Your Toddler’s Gross Habits Are Actually a Normal Part of Growing Up

From eating boogers to licking shopping cart handles, toddlers are known to have a lot of gross habits. But don’t freak out— it’s a normal part of growing up.
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Photograph courtesy istock

If you’re the parent of a toddler, chances are your kid does something that grosses you out. Picks their nose and eats it? Licks a shopping cart at the supermarket? Slurps dirty bathwater like it’s a chocolate milkshake? Whatever the quirk, our adorable little angels are predisposed to behaviors that make most sane adults cringe. The good news: It’s perfectly normal.

“Infants and toddlers are at the sensory-motor stage, where they like to learn about things by tasting and feeling,” says Ayuko Boomer, a teaching specialist at the Shirley G. Moore Lab School, Institute of Child Development at the University of Minnesota. “So it gets associated with ‘gross’ behavior, but it’s actually developmentally typical.”

“These gross behaviors drive parents nuts, but they signal interesting and exciting leaps forward in how a child is experiencing and understanding the world,” adds Rebecca Parlakian, director of programs at Zero to Three, a Washington, D.C.-based center that is devoted to the well-being of infants and toddlers. “They’re exploring the world primarily through their senses, and a lot of that is, ‘Well, I put my finger up my nose and now I have this thing on the tip of my finger. I wonder what that tastes like?’ ”

For parents who don’t want to shame their child for doing something that comes naturally, but also don’t want them to become a human petri dish, Parlakian says the first thing to remember is that the habits are fleeting, with most of them petering out by age 3. (“Although I think we all remember the fellow third grader who ate boogers,” she says.) Regardless of your kid’s age, if they attempt to eat nonedible items on the regular, or play with their feces once they’re potty- trained, consult your pediatrician.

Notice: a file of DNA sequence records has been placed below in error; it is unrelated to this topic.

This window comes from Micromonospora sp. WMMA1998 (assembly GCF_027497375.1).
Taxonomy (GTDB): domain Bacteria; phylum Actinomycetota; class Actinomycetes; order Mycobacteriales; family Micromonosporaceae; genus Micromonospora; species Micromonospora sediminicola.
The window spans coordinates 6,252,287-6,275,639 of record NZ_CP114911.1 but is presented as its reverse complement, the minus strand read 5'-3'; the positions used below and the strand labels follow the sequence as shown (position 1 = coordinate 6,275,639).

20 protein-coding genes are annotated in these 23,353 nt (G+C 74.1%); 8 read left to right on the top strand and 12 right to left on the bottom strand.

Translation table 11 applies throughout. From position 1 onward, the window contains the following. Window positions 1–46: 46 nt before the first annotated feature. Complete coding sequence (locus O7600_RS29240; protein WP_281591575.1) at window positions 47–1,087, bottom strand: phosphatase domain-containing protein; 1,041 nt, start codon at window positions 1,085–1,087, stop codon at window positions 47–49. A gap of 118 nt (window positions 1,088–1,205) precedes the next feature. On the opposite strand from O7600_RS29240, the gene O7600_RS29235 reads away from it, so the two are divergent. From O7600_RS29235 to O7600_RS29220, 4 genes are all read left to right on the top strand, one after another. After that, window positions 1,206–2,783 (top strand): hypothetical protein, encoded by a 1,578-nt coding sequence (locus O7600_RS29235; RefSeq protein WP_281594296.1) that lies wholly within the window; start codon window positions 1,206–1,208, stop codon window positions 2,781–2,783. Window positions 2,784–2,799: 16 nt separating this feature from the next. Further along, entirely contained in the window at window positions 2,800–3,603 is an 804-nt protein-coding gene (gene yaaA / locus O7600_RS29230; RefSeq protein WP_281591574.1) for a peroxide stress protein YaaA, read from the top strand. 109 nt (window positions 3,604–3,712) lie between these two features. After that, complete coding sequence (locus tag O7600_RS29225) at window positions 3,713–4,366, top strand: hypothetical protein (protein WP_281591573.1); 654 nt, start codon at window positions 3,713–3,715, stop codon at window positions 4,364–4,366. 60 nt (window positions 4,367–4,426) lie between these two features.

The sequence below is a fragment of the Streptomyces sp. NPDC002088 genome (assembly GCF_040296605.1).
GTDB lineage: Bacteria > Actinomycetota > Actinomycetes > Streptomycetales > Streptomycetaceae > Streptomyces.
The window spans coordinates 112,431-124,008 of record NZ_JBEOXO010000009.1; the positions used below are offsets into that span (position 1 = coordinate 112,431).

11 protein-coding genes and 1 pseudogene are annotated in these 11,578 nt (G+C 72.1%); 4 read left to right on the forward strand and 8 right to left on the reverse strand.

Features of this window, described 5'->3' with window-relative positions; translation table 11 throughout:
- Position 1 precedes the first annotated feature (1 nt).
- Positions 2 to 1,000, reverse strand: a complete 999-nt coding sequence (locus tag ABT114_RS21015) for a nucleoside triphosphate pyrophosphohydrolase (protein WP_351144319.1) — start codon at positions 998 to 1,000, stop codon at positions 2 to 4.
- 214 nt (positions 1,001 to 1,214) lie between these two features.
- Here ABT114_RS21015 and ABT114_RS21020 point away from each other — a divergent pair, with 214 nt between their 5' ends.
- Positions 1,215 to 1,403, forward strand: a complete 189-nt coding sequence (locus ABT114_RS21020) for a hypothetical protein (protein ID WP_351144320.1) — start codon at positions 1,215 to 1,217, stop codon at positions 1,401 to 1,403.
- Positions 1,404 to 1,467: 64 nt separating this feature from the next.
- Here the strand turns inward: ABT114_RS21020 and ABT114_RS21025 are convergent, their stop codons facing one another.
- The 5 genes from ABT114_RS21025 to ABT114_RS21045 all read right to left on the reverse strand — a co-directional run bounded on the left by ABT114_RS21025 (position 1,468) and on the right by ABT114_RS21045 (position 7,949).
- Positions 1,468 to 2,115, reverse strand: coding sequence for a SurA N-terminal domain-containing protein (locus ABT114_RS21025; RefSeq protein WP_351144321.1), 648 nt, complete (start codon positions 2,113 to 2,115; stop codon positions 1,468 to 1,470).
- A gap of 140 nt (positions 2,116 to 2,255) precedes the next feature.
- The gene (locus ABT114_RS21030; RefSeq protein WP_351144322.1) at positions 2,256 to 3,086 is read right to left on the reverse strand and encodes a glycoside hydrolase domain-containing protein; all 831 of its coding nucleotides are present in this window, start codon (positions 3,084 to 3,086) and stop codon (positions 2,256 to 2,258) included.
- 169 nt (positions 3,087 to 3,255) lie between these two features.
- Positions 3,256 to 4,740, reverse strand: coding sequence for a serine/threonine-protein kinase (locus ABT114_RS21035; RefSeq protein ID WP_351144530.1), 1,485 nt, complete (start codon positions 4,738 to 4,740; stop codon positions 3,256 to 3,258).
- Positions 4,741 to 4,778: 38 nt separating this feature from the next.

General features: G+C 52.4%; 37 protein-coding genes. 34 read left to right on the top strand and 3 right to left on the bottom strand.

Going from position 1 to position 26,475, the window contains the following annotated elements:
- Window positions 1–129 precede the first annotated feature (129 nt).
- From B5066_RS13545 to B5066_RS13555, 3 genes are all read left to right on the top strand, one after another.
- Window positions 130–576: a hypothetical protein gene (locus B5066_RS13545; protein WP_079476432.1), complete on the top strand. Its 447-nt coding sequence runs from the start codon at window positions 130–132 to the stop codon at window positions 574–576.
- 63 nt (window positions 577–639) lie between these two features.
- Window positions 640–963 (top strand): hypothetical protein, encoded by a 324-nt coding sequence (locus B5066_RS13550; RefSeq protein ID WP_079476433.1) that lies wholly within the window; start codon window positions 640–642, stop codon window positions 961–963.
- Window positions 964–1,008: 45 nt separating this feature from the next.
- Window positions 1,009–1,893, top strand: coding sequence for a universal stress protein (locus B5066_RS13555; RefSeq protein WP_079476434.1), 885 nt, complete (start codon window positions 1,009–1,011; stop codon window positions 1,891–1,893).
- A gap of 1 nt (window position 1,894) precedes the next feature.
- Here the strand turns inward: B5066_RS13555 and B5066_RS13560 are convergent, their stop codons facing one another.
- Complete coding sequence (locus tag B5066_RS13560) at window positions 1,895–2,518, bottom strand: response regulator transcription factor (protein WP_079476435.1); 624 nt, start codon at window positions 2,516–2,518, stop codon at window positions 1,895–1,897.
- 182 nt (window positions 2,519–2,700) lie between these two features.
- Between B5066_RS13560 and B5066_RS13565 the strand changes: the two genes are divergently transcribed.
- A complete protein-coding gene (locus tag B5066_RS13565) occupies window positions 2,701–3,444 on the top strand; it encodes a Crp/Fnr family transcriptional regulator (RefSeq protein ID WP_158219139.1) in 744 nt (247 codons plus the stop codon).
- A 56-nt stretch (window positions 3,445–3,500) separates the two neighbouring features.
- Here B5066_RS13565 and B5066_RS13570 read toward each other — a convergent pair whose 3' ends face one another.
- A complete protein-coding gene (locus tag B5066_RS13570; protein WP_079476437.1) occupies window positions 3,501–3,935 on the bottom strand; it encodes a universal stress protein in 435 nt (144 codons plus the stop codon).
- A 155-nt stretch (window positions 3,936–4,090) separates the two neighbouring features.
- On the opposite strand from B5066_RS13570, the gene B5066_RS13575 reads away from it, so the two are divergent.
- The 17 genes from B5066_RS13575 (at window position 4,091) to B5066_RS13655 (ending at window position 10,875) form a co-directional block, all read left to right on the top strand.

In the meantime, parents can put a positive spin on what we consider yucky tendencies by reframing them in the context of their child’s autonomy. If your kid wipes their nose on their sleeve, for example, offer a tissue and ask if they want to blow their nose. “It’s telling them what they can do,” Parlakian says. “Not what they can’t.”


Ask “Dr. Disgust”

Dr. Paul Rozin, professor of psychology at the University of Pennsylvania, studies what repulses humans. Here, he explains the science behind kids’ nasty habits.

Why aren’t kids “grossed out” by certain things the way adults are?
[The concept of] disgust isn’t present in very young children, who eat virtually everything that can go into their mouths. They’ll reject something because it tastes bad or because it makes them sick, but they don’t reject things because of what they are.

When does that change?
Somewhere around toilet training, the feces come in as a negative entity. That is the beginning of disgust, because kids understand its relationship to their body, and in an evolutionary sense, its relationship to carrying illness. It may be there’s a predisposition to developing that kind of disgust.

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